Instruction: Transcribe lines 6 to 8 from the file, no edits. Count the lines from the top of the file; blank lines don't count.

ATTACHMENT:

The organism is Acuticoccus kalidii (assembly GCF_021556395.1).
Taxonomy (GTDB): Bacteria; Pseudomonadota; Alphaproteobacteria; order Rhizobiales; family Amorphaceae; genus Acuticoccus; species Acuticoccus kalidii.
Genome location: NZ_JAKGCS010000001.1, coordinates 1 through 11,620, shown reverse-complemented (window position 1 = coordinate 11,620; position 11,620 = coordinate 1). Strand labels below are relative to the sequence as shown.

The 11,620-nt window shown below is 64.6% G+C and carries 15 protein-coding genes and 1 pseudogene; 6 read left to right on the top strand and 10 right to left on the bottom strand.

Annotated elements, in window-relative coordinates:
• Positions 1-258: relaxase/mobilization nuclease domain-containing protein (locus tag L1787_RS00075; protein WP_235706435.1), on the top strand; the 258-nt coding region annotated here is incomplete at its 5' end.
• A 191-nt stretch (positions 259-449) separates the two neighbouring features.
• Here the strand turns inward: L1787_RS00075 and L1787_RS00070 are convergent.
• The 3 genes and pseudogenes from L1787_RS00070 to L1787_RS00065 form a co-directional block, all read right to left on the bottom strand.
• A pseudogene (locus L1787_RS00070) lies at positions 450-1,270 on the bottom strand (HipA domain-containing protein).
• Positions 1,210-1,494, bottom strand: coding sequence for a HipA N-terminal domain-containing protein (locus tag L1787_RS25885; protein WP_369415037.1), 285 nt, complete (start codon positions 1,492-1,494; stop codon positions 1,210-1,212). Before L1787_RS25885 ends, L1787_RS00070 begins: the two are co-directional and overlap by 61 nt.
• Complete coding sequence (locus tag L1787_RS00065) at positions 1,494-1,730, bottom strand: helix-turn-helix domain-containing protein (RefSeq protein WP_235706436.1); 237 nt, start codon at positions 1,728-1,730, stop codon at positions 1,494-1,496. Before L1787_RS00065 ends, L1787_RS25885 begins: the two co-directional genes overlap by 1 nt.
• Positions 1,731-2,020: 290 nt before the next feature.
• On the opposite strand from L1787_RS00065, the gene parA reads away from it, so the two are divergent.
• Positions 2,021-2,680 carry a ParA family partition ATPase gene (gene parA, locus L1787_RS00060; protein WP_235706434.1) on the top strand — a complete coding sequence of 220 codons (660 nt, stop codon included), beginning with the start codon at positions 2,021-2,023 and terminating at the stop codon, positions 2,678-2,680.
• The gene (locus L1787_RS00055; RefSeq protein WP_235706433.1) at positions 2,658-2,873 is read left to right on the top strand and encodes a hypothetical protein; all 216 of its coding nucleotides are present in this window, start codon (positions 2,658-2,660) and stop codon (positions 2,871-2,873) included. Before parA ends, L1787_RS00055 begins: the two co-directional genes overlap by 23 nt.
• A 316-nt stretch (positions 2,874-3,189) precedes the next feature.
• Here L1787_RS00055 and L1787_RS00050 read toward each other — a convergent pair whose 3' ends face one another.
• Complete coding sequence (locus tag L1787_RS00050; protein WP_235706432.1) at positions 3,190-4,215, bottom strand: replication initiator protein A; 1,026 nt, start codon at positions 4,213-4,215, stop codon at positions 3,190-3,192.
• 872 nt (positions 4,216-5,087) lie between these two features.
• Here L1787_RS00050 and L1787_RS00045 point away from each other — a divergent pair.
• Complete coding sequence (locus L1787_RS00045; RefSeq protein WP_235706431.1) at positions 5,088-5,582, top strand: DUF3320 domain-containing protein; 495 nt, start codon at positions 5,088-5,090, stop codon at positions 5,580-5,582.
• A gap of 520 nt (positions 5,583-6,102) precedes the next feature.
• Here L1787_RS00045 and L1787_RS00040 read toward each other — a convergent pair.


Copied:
• Positions 1-258: relaxase/mobilization nuclease domain-containing protein (locus tag L1787_RS00075; protein WP_235706435.1), on the top strand; the 258-nt coding region annotated here is incomplete at its 5' end.
• A 191-nt stretch (positions 259-449) separates the two neighbouring features.
• Here the strand turns inward: L1787_RS00075 and L1787_RS00070 are convergent.